Music review: Django Django

Django Django provide stomping beats, surf rock guitars, keyboard whooshes and the hypnotic effect of the calming harmony vocals
Django Django provide stomping beats, surf rock guitars, keyboard whooshes and the hypnotic effect of the calming harmony vocals
0
Have your say

DJANGO DJANGO were one of the many bands around the country whose touring plans were thwarted by the first 
flurry of the Beast from the East but they rescheduled with renewed intent to bring the party to this bunker-like warehouse space in an artsy industrial enclave close to the river.

SWG3, Glasgow ****

It was the perfect environment in which to commune with their celebratory stew of stomping beats, surf rock guitars, keyboard whooshes and the hypnotic effect of the calming harmony vocals. Those eclectic elements made for a distinctive mix, not unlike a northern Super Furry Animals but more heavily percussive, with multiple drumkits in action and the occasional brandishing of the world’s biggest tambourine.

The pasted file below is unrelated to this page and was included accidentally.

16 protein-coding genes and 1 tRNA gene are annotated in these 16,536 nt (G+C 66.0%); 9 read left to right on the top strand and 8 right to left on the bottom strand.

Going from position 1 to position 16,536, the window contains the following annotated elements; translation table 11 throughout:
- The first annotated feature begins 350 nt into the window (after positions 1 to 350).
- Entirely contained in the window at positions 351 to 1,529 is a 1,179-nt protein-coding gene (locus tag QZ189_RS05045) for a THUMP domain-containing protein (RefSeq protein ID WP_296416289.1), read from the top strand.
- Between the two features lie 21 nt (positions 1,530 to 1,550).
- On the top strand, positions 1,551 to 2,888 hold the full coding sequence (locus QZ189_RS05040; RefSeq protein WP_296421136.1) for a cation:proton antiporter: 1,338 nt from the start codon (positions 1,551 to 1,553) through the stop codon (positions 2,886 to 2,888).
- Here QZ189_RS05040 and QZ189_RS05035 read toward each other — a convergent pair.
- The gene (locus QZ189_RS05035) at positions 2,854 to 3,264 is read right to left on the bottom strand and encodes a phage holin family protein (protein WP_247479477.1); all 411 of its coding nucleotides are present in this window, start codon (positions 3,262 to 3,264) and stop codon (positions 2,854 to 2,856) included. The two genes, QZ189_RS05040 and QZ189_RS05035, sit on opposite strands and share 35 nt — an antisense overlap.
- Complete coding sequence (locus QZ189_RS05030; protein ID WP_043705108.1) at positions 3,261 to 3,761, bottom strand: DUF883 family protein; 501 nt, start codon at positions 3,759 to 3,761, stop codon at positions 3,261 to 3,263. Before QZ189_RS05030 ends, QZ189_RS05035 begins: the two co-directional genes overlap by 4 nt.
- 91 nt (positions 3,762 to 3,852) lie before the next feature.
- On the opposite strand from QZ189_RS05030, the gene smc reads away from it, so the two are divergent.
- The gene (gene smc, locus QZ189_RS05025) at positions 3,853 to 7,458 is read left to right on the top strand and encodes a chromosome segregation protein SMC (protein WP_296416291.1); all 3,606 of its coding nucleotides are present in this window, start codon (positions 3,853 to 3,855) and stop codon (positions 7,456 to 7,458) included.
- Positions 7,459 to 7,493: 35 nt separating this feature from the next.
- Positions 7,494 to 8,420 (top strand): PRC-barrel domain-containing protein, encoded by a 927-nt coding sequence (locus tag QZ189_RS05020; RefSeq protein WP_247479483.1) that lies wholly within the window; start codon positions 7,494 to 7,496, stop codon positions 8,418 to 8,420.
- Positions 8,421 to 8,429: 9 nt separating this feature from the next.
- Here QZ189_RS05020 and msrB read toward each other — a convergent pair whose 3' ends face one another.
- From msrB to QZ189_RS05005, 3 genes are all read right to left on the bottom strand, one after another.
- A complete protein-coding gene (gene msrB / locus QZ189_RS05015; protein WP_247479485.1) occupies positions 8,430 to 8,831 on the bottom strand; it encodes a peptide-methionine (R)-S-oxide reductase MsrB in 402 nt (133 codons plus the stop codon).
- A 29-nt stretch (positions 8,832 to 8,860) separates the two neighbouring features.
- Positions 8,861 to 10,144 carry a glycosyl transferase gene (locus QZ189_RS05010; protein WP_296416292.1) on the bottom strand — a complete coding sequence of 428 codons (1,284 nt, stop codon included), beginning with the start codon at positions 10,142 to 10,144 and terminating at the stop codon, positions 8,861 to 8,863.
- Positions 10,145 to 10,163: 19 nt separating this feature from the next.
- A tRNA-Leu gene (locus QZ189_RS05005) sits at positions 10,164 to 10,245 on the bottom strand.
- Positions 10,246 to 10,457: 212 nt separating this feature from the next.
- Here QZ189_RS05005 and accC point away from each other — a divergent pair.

With the addition of swirling patterned projections, these Edinburgh College of Art expats put a 21st century spin on the acid happenings of the late 60s. But just when it seemed that their set might actually be a non-stop psychedelic club suite spooling to infinity, the foursome took a brief breather – for their benefit as much as the audience’s – in the form of pretty piano pastoral Sundials.

Their latest album, Marble Skies, is a more wistful affair but they retain their playful spirit on stage, summoning a casbah ambience during the instrumental Skies Over Cairo before ramping up the energy again on indie rockabilly favourite Default and the increasingly fevered cosmic twang of Wor. When they returned for the compulsory encore, they stuck to mellower, mantra-like territory right up to the euphoric climax of Silver Rays.

FIONA SHEPHERD